In the bedrooms upstairs, away from the warmth of the kitchen log burner it’s cold, very cold. It’s certainly inadvisable to remove any items of clothing before retiring to bed. But Skiddaw House has a warmth that can’t be measured by the mercury on a thermometer. You feel it in the welcome you receive from Martin and Marie. From the minute you arrive you’re made to feel like you’re stopping at a friends’ house for the night, albeit a somewhat remote and draughty one, not like one of a million members to be ‘processed’ in and out, as at some of the larger YHA’s. There are whispers that the current warden is due to retire in the next couple of years, and you wonder if anyone else would be brave enough to take this place on – 3½ miles from the nearest road, with no TV, mains electricity or phone signal.

Back o'Skiddaw

Back O’ Skiddaw

Skiddaw House

Skiddaw House

Bannerdale Crags and Bowscale Fell, plus a first test of my Microspikes

As we left Skiddaw House I hungrily devoured the view.  This soon disappeared though, as the mist rolled over, to be followed by its friends the rain and the wind. We plodded on ok over the familiar ground of Mungrisdale from yesterday, and from there headed towards Bannerdale Crags. The first obstacle in the mist was an unexpected snowfield, so I popped my Microspikes on and just followed the footprints. Where the snow ended the bog began, and by now there was also a complete lack of visibility so some nifty compass work was required by Matt to maintain our course. From Bannerdale we headed towards Bowscale Fell. No view again here, but again the compass came out to ensure we didn’t fall off the crags into the tarn, whose outline kept eerily appearing through the mist. After descending a gentle grassy slope we found the bridge at Roundhouse across the river Caldew and decided that the sheer blackened scree of Carrock Fell was off the menu for today. We chose instead to follow the Cumbria Way back to the shelter of Skiddaw House.  On the way, we met a lone hiker with whom we exchanged a few words. At the mention of the foul weather he said he’d rather be out here in this than stuck indoors in front of the TV. This did make me wonder whether on such a day perhaps even the prospect of Ant & Dec on a Saturday afternoon was not so unappealing! This chap was clearly made of sterner stuff than me.

Freezing puddle filled with frogspawn

Freezing puddle filled with frogspawn

As we slogged along through the frogspawn filled puddles with the icy rain splattering our faces, I resolved to try and cope better in conditions like this, like the hardcore hiker we’d just encountered. The problem is I’m a fair weather walker, and I like (need) to be rewarded with the adrenaline hit that accompanies a suitably stunning view. There was no view from Blencathra, or the fells we’d visited today, just rain studded mist and slippery snow cloaked places left, right and centre, where you really shouldn’t venture. But I know I need to man up a bit if I’m to make a better attempt at the 10 in 10 challenge for MS research in June this year, instead of the rather paltry 7 peaks in 9 hours that I managed last year.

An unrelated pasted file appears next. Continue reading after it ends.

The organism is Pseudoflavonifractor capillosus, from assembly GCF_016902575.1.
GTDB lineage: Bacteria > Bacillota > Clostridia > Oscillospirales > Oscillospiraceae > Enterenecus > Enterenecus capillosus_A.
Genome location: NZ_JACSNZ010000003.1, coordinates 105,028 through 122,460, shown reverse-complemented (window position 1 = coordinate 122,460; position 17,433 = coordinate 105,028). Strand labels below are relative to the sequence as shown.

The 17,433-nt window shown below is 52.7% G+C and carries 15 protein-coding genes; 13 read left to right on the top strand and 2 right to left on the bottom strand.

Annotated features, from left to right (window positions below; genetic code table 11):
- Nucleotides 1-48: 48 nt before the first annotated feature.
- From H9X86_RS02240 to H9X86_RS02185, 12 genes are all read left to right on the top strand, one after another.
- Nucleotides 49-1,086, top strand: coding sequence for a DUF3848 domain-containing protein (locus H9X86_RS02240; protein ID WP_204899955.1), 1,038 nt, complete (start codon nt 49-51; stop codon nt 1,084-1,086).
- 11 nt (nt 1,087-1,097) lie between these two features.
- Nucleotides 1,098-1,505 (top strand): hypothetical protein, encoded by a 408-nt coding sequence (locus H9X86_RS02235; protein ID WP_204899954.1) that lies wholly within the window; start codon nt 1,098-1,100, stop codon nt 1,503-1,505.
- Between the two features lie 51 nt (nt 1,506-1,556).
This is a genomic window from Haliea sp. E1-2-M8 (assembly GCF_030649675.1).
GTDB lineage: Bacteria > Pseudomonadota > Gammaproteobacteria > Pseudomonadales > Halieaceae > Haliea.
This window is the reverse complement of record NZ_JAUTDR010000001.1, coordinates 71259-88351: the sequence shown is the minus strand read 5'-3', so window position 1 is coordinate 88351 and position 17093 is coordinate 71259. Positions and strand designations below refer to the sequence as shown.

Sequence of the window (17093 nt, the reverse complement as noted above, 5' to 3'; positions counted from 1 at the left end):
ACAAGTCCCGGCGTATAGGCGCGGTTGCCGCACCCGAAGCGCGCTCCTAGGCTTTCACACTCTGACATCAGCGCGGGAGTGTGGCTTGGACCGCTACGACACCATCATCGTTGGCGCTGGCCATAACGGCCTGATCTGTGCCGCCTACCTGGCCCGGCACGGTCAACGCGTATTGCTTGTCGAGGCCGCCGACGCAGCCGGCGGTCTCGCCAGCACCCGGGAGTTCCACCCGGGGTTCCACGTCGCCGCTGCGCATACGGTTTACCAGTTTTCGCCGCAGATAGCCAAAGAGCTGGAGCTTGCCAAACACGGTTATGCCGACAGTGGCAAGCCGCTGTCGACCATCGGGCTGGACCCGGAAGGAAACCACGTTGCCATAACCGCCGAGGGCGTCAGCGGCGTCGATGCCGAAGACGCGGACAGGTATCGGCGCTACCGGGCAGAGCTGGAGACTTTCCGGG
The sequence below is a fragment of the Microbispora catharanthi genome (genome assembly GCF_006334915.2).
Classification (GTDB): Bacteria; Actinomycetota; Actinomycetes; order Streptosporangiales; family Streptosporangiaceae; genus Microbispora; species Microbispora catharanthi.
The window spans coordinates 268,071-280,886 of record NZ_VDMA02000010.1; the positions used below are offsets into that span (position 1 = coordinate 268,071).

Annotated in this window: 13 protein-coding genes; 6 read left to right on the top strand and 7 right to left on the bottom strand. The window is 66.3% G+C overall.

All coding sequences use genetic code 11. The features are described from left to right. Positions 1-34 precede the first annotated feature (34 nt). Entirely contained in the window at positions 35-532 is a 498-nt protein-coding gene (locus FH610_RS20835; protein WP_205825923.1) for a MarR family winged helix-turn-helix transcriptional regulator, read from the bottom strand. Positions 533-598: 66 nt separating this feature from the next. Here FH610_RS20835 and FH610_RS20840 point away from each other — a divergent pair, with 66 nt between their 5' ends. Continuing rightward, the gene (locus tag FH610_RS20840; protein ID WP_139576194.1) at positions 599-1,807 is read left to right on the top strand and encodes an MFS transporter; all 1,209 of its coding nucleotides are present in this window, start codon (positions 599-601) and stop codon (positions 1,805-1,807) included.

Latrigg Fell at last

An earlyish start was in order to depart from Skiddaw House on Sunday as I had the joys of work to look forward to on Monday. Matt, the jammy sod was to continue his adventure to see off some of his remaining Western Fells. So as is usual on the day of my departure, the rain clouds miraculously rolled back to reveal the promise of blue skies and a fine day later. Although I was sad to be leaving, I really enjoyed the walk back down towards Keswick. This was Lakeland as I love to see it. White foaming gills swollen from the recent rains, coursing down the fell sides to the Glenderaterra Beck. The greys, browns and olive greens of moorland in the winter in contrast with the blacks of peaty heather covered slopes.  Not 60 mile an hour winds, lashing rain, and low thick cloud obscuring any hopes of a view.

Rather poor phone panorama on descent from Skiddaw House

Rather poor phone panorama on descent from Skiddaw House

Latrigg is supposed to be one of the easier, more accessible fells to climb, whilst still offering stunning views over Derwentwater. I must say it didn’t seem that easy as we puffed our way up its north eastern flank but once there, the views were even better than I’d anticipated. Unfortunately I was experimenting with a new phone camera, and the results were disappointing to say the least, so for some decent pictures I’ve attached a link to Matt’s Flickr stream at the end of this post.

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Freaky orange fungus found on Latrigg Fell

It occurred to me as I gazed down on the grey houses of Keswick from the summit of Latrigg that it’s not dissimilar to where I live. Just a market town in the north of England. Except it’s not. When I fall out of work befuddled and bemused, and roll my eyes skywards I see buildings, and pigeons and blue skies, if I’m lucky. When a discontented bank clerk in Keswick does likewise they see the trees, sky and yes, the pigeons. But overshadowing all this is the brooding bulk of the fells that have stood, static and immobile for millions of years. A view like this would surely be a tonic to the soul ?